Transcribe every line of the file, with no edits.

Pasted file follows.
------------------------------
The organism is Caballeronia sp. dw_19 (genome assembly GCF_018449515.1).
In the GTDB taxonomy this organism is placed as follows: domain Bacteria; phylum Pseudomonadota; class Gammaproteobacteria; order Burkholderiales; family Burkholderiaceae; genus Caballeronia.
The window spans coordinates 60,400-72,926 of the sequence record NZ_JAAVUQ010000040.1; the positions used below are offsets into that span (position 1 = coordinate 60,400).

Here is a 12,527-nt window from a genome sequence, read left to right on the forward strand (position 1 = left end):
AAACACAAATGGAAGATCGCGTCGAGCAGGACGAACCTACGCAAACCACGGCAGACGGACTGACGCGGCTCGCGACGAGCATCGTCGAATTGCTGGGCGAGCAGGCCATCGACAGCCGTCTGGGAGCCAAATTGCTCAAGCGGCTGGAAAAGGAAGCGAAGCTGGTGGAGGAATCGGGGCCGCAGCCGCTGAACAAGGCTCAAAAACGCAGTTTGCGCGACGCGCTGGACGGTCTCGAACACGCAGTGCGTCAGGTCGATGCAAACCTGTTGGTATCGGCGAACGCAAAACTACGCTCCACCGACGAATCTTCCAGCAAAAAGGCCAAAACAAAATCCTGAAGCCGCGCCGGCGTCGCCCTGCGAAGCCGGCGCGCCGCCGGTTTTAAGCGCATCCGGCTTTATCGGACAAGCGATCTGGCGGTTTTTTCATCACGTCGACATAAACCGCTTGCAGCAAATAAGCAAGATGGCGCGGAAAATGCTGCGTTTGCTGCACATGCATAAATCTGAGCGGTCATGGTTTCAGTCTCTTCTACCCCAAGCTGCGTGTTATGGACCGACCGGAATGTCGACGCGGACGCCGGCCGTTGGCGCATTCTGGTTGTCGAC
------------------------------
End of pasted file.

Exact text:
The organism is Caballeronia sp. dw_19 (genome assembly GCF_018449515.1).
In the GTDB taxonomy this organism is placed as follows: domain Bacteria; phylum Pseudomonadota; class Gammaproteobacteria; order Burkholderiales; family Burkholderiaceae; genus Caballeronia.
The window spans coordinates 60,400-72,926 of the sequence record NZ_JAAVUQ010000040.1; the positions used below are offsets into that span (position 1 = coordinate 60,400).

Here is a 12,527-nt window from a genome sequence, read left to right on the forward strand (position 1 = left end):
AAACACAAATGGAAGATCGCGTCGAGCAGGACGAACCTACGCAAACCACGGCAGACGGACTGACGCGGCTCGCGACGAGCATCGTCGAATTGCTGGGCGAGCAGGCCATCGACAGCCGTCTGGGAGCCAAATTGCTCAAGCGGCTGGAAAAGGAAGCGAAGCTGGTGGAGGAATCGGGGCCGCAGCCGCTGAACAAGGCTCAAAAACGCAGTTTGCGCGACGCGCTGGACGGTCTCGAACACGCAGTGCGTCAGGTCGATGCAAACCTGTTGGTATCGGCGAACGCAAAACTACGCTCCACCGACGAATCTTCCAGCAAAAAGGCCAAAACAAAATCCTGAAGCCGCGCCGGCGTCGCCCTGCGAAGCCGGCGCGCCGCCGGTTTTAAGCGCATCCGGCTTTATCGGACAAGCGATCTGGCGGTTTTTTCATCACGTCGACATAAACCGCTTGCAGCAAATAAGCAAGATGGCGCGGAAAATGCTGCGTTTGCTGCACATGCATAAATCTGAGCGGTCATGGTTTCAGTCTCTTCTACCCCAAGCTGCGTGTTATGGACCGACCGGAATGTCGACGCGGACGCCGGCCGTTGGCGCATTCTGGTTGTCGAC